SAN FRANCISCO, CA -- (Marketwired) -- 08/29/13 -- Organizations need to carefully consider how they address security and control in the post-PC era as 73% of US office workers using enterprise-issued tablets admit to downloading personal software and applications onto them. Almost two thirds (62%) do the same on company-issued smartphones and 45% on enterprise-issued laptops. The nationwide survey of 2,000 office workers carried out for Huddle by Ipsos MORI revealed the potential security risks resulting from increasingly blurred lines between personal and enterprise devices. While the majority of the 44% of US office workers using company-issued devices download personal software such as iTunes, Spotify and Dropbox, 52% admit to storing, sharing and working on company documents via their personal smartphones, tablets and laptops.
While 23% of office workers are aware of their organization's Bring Your Own Device (BYOD) policy, the study reveals that personal devices are coexisting with enterprise-issued gadgets in the workplace rather than replacing them. According to the office workers surveyed:
•37% of workers store work documents on their personal laptop •12% store enterprise documents on their smartphone •8% store company documents on their personal tablets •20% of workers want to use their personal devices for work purposes •6% of office workers have lost either a laptop, smartphone, or tablet enterprise device
With the countless devices and applications in today's organizations eroding the concept of the corporate network and mobile working becoming more established, companies are presented with a security conundrum. As well as ensuring the safety of enterprise data when it leaves the company's four walls, companies need to also mitigate the risk of employees inadvertently downloading viruses or other malware their phones, tablets and laptops.
"The meteoric rise of the cloud and mobile devices -- whether personal or company property -- in the workplace, along with people's expectations that they should be able to work from any location, at any time, means it's no longer possible to keep all corporate data on company premises," explains Alastair Mitchell, CEO, Huddle. "The post-PC era is well and truly here. Organizations now need to consider how they stop company data walking out of the door with people and what measures need to be put in place to ensure teams can get their jobs done without compromising security. Providing teams with enterprise-grade apps that support collaboration on the move, as well as being simple to use, will help ensure they don't start using consumer tools to provide easier ways to access the information they need. These apps should come with granular permission, encryption in transit and at rest, and remote wipe capabilities."
According to the study, office workers in the 25 - 31 and 32 - 38 year old age groups are the worst offenders for downloading personal apps and software on company-issued devices:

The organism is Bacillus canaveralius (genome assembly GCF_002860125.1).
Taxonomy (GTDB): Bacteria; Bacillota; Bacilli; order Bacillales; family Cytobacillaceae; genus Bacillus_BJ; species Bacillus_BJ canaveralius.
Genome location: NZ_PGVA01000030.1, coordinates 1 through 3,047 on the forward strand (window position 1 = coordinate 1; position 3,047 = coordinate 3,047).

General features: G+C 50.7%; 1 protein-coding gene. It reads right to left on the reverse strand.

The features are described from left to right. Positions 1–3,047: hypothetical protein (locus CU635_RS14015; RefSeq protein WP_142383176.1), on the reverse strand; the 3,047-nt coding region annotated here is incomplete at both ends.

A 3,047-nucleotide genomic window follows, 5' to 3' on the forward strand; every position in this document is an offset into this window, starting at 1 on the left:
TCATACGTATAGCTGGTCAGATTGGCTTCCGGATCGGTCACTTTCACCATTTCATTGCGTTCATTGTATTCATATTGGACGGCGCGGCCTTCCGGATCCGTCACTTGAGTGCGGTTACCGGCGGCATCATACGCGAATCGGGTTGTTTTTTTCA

•57% of 25 - 31 year olds and 55% of 32 - 38 year olds download personal apps and software onto enterprise laptops •81% of 32 - 38 year olds and 70% of 25 - 31 year olds download personal apps and software onto enterprise smartphones •82% of 32 - 38 year olds download personal apps and software onto enterprise tablets
When it comes to stashing enterprise content on personal laptops, tablets and smartphones, office workers aged 18 - 24 years old are the most likely culprits as:
•51% keep work documents on personal laptops •42% store work files on personal smartphones •11% keep enterprise documents on personal tablets
"We're now seeing millions of power workers using their personal devices alongside company-issued smartphones, laptops and tablets," explains Jim Lundy, CEO and Lead Analyst, Aragon Research. "These employees have created their own workplace, using the most effective tools for the time, place and task to maximize their own productivity. With IT groups no longer identifying and provisioning the best technology for business, their challenge is to effectively manage the mixture of enterprise and personal devices and applications present in their organization. Personal productivity tools are rapidly advancing so businesses need to let workers maximize their own capabilities, while protecting enterprise data and systems. Enterprise-grade services, such as Huddle, which combine security with usability present organizations with the best of both worlds."
Note to Editors: Ipsos MORI interviewed a representative sample of 2,000 office workers aged 18-65 drawn from its Panel of 921,000 people in the USA via an online questionnaire between 2nd and 9th April 2013. Data is unweighted.
Huddle provides next generation content collaboration for government and enterprises. Its patent-pending intelligent technology ensures relevant content is delivered directly to Huddle users, with no need to search. Business units of any size work more efficiently by huddling together within a secure cloud service accessed via web browsers, desktop or mobile devices. Co-headquartered in London and San Francisco and with offices in New York City, Huddle's customers include 80 percent of Fortune 500 and 80 percent of UK government departments, as well as companies such as Kia Motors, SEGA, Unilever and P&G. The company is privately held and backed by venture capital firms DAG Ventures, Eden Ventures, Matrix Partners and Jafco Ventures. More information can be found at www.huddle.com.
More information can be found at www.huddle.com.
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